Last weekend at an honors interview at Roberts, I got to take a look in some of their physics labs. they had some fun things set up for us to check out. One thing was in a section called "physics and music". Sounds perfect for me, right? They had a bunch of wine glasses filled with different amounts of water. When you dipped your finger in some water and rubbed it around the edge of the glass, a specific note could be heard. However, if your finger isn't wet, it doesn't work. Why? Turns o
Good job guys! We made it through half of our senior year! Not only that, but we also made it through mechanics, and now it's time for electricity and magnetism. For me, this quarter is when I started to figure things out, but I also had added challenges. I started to get the hang of the time management involved with this class. I was able to start planning better what I would get done when, as well as figuring things out with my partner in class. Of course, I am not perfect yet, as we can s
I have always wanted to see the northern lights, or Aurora Borealis. I've dreamed of travelling somewhere like Alaska or Finland to see them. In fact, there is a hotel in Finland with glass igloos so the vacationers can see the northern lights from their room. How cool is that?! Aurora Borealis mainly occur in high longitudes, but what exactly causes them? Turns out, it's from charged particles from the sun being expelled into space. The particles then come in contact with Earth's magnetic
Here's a riddle for you guys: what's at the end of a rainbow? I'll get back to that at the end.
So, rainbows. As we all probably know, rainbows are not objects that can be approached. They are an optical illusion caused by water droplets viewed a certain angle from a source of light, most likely the sun. There may appear to be a person under a rainbow from where you are observing it, but that person just sees the rainbow from a different distance. A rainbow is caused by light being refr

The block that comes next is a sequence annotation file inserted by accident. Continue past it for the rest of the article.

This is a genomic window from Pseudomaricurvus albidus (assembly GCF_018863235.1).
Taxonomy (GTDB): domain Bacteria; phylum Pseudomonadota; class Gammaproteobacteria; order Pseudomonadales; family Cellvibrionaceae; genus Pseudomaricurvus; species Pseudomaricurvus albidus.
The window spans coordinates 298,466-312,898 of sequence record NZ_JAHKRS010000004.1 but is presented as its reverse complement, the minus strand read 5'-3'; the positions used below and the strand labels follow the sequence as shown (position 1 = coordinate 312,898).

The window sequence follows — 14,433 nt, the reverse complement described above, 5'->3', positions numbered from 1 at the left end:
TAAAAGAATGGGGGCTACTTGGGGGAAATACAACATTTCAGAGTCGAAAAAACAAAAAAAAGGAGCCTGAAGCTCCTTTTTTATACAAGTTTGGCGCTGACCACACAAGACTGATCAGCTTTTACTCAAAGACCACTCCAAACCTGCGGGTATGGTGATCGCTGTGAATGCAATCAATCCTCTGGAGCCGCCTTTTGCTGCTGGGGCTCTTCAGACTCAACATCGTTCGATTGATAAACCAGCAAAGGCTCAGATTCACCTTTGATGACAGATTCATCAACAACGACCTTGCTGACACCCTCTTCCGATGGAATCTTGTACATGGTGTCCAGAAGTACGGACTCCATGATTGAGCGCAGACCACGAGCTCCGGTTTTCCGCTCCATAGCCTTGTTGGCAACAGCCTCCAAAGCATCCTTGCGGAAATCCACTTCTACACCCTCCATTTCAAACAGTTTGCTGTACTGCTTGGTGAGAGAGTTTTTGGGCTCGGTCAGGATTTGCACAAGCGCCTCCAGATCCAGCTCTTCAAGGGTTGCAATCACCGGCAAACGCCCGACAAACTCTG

I'll let you in on a little secret: I am a terrible dancer. Dancing has always been my weakness when it comes to doing shows, and I typically try to make up for it with singing and acting. When I see good dancers do it so effortlessly, I am extremely jealous. This crossed my mind because I actually have to go to dance rehearsal soon (and this is where I say everyone please come to IHS's production of The Music Man March 15-18). Anyway, time for the physics. As you have probably guessed, the
Woah! Erika's doing a blog post that's not music related, crazy! Fun fact, I used to take archery, and I want to start again. With my favorite part of the year in gym approaching, I'd like to talk about some of the physics involved in archery, specifically the bow. The most important part is the force and energy exerted when pulling back the arrow and letting it go. Unlike what some may think, when pulling the arrow back, you are not stretching the string. What you are actually doing is chan